By, Amy Sue Nathan
A long time ago, as a young married mom, I spent a lot of time waiting. Waiting for the right time to have another baby (three and a half years after the first), waiting for another move to another city for my husband’s job (five interstate moves in nine years), waiting to make long-term friendships, go on vacations, buy a house, start our lives.
But, the problem was, our life had started. Sure, I’d lived in the moment—I have the scrapbooks to prove it. But we also spent an inordinate amount of time planning for the future instead of steeping ourselves in the present the way we could have. It was fun to drive around and look at houses, to envision a few thousand square feet of living space instead of eight hundred, and to imagine a minivan instead of a hatchback. It was exciting to pluck travel brochures from the clutches of fervent travel agents (I told you it was a long time ago) and it was reassuring to think about building friendships that would span decades when we’d not lived anywhere longer than four years, when letters were written by hand and long-distance phone calls were expensive. So, we talked a lot about we would do when. We were eager for that part of our lives—the learning, growing, building part—the waiting part—to be over.
Silly us. Because when that next point in our lives arrived, and I settled into the sofa that took eight weeks to be delivered and stared at the custom-made draperies (I waited twelve weeks for those), I wondered where the time had gone. It wasn’t a matter of time going quickly. I didn’t (and still don’t) subscribe to the tenet that time flies, but in my case, it simply vanished. I looked back over a part of my life that was scattered among time zones and state lines. I couldn’t fit it all together to make one clear picture about what those years were about. I was a stay-at-home mom and loved that, but our entire lives were centered on what was next. My past was all about waiting. Planning. Looking ahead. Was that the decade’s purpose? I couldn’t believe I’d spent ten years—TEN!—waiting for that day, that time, when we could hang photos on the walls with nails and plant perennials.
So that’s when the wait was over. Literally. With that revelation I stopped waiting for whatever, or whoever, or wherever was next. From that moment on I nodded to the future with a kind, “see you soon,” but I focused only on the present. No matter what: no waiting. And when my kids were older and I was divorced, I carried this “no waiting” philosophy with me into a renewed career in writing.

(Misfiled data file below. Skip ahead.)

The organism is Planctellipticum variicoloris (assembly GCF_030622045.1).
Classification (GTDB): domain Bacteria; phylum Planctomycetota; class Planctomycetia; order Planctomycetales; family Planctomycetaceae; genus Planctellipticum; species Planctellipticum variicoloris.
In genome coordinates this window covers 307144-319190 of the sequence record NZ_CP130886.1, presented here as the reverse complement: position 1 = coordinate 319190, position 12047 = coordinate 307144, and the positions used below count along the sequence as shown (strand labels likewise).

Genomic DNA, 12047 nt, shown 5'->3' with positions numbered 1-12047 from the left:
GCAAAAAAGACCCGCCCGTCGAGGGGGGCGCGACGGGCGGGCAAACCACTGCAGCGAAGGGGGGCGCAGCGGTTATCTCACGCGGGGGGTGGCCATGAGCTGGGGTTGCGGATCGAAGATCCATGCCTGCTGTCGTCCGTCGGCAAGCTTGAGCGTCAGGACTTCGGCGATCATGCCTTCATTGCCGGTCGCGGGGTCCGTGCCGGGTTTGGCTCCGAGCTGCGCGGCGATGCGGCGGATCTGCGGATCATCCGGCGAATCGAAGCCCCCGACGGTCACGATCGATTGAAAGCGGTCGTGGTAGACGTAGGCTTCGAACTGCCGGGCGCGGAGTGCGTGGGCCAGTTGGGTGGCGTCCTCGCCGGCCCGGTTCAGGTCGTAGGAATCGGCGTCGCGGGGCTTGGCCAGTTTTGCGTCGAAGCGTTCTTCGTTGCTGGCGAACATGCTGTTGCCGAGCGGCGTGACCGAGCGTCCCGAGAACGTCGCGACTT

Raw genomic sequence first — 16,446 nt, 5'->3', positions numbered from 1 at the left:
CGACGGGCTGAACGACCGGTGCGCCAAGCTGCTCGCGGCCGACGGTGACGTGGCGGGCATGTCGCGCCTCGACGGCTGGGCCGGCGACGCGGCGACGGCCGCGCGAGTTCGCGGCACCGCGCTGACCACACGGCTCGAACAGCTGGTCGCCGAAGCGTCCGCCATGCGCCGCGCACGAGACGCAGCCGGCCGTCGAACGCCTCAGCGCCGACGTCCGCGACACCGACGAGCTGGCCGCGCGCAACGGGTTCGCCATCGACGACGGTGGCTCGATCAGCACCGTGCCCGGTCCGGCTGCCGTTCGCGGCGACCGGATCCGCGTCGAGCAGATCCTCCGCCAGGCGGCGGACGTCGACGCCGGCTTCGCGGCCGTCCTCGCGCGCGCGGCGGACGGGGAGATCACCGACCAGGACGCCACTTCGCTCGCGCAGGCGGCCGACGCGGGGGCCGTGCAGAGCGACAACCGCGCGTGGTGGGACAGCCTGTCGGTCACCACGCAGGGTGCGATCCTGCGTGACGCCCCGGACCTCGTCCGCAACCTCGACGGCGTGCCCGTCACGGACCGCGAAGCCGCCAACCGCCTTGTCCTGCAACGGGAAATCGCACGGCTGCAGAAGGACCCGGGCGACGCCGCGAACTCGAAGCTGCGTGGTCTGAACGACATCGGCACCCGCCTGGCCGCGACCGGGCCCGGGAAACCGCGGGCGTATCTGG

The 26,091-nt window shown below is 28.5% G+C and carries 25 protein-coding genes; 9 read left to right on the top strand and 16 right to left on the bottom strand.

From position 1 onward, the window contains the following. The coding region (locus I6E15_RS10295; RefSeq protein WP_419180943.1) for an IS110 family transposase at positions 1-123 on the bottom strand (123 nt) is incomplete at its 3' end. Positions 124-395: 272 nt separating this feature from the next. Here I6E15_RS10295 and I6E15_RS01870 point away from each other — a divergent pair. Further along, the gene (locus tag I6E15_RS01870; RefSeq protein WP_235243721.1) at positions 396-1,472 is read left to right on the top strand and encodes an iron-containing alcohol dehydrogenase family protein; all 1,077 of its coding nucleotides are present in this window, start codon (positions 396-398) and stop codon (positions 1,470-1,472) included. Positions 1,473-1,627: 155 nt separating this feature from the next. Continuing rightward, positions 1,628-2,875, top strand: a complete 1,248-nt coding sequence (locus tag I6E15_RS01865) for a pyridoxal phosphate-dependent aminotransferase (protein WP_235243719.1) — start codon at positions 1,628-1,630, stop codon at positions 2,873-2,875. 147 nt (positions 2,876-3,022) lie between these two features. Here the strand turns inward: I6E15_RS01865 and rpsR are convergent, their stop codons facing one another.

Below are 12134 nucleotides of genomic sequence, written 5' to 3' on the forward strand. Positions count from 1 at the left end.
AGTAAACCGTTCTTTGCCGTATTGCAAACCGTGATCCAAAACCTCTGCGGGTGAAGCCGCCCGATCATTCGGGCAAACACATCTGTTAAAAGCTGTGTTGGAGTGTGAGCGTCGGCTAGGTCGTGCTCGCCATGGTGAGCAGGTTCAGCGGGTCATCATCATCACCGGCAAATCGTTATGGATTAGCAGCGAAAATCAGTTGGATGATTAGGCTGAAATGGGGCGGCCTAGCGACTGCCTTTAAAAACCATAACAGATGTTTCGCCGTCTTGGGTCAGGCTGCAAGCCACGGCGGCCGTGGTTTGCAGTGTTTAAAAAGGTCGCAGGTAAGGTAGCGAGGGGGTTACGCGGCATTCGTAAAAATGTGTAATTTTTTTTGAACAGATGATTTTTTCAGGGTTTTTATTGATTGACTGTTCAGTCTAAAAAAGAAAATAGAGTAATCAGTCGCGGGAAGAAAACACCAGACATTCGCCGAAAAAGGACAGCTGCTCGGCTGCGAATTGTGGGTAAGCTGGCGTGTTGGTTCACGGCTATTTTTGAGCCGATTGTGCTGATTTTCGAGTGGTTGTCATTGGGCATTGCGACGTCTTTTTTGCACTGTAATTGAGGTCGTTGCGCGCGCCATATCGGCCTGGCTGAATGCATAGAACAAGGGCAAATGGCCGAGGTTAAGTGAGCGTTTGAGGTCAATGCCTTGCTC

Blogging and publishing articles and essays happened quickly. Then I hunkered down to write my first novel. A novel for which I wanted an agent and a publisher. I knew that pursuing traditional publishing meant a lot of waiting. I also knew I didn’t want to wait to be published. Surely that would be counterproductive, being a writer who wouldn’t wait, since sometimes it seems like all writers do is wait. Writers are always waiting for inspiration or feedback. Sometimes simultaneously. Okay, usually simultaneously.
What I learned was not to let waiting overshadow everything else, not to let waiting lead. Therefore, I did not allow my goal of publishing a novel to interfere with my being a writer. I wasn’t going to wait around to be published to have being a writer only about being published, even though that was my ultimate goal. I’d already learned that reaching a destination can be a lot less fulfilling than planned, so I knew I had to enjoy the road it took to possibly get there.
The journey itself became the purpose.
For about six years, I was not only writing my debut novel and working toward publication, but making writer friends, participating in workshops, learning about publishing, blogging, writing short stories, dipping into social media. I enjoyed it all. I still do. It was (and is) all worthy of my time and energy on its own, even if none of it led to being a published author. And that was the key for me. No matter what, every moment was valuable on its own merit. It’s like enjoying every meal, not just the special ones that end with cake (although those are fabulous).
It’s true that writing for publication can be all encompassing. Revisions and rejections can be blinding. Had I not been more focused on what I was doing than where I was heading, I would have given up. I submerged myself in something I loved and learned a lot. Did I pace sometimes? Sure. Get annoyed with rejections and no responses and thwarted deadlines? Absolutely! But, had I not signed with an agent or sold The Glass Wives I’d never have regretted anything I’d done, or the time I’d spent along the way. I’d have been disappointed. Maybe even annoyed. Sad perhaps. Even a little disillusioned. But as a cautious optimist with a cynical streak, I’d have been okay. I was accomplished in what I had gained—knowledge, skills, friendship.
Most importantly, I never felt at any time like I was simply waiting to be published because the process became as important as the published book. And it still is.
For me, it has to be.
Amy Sue Nathan is the author of Left to Chance, The Good Neighbor, and The Glass Wives. She is also the founder of The Women’s Fiction Writers blog, named a Best Website for Writers three years in a row by Writer’s Digest. Amy is the proud mom of two grown children (her favorite oxymoron) the willing servant to one thirteen-year-old dog.
What a great story. I feel that way about retirement I think. Always that carrot dangling. Thank you.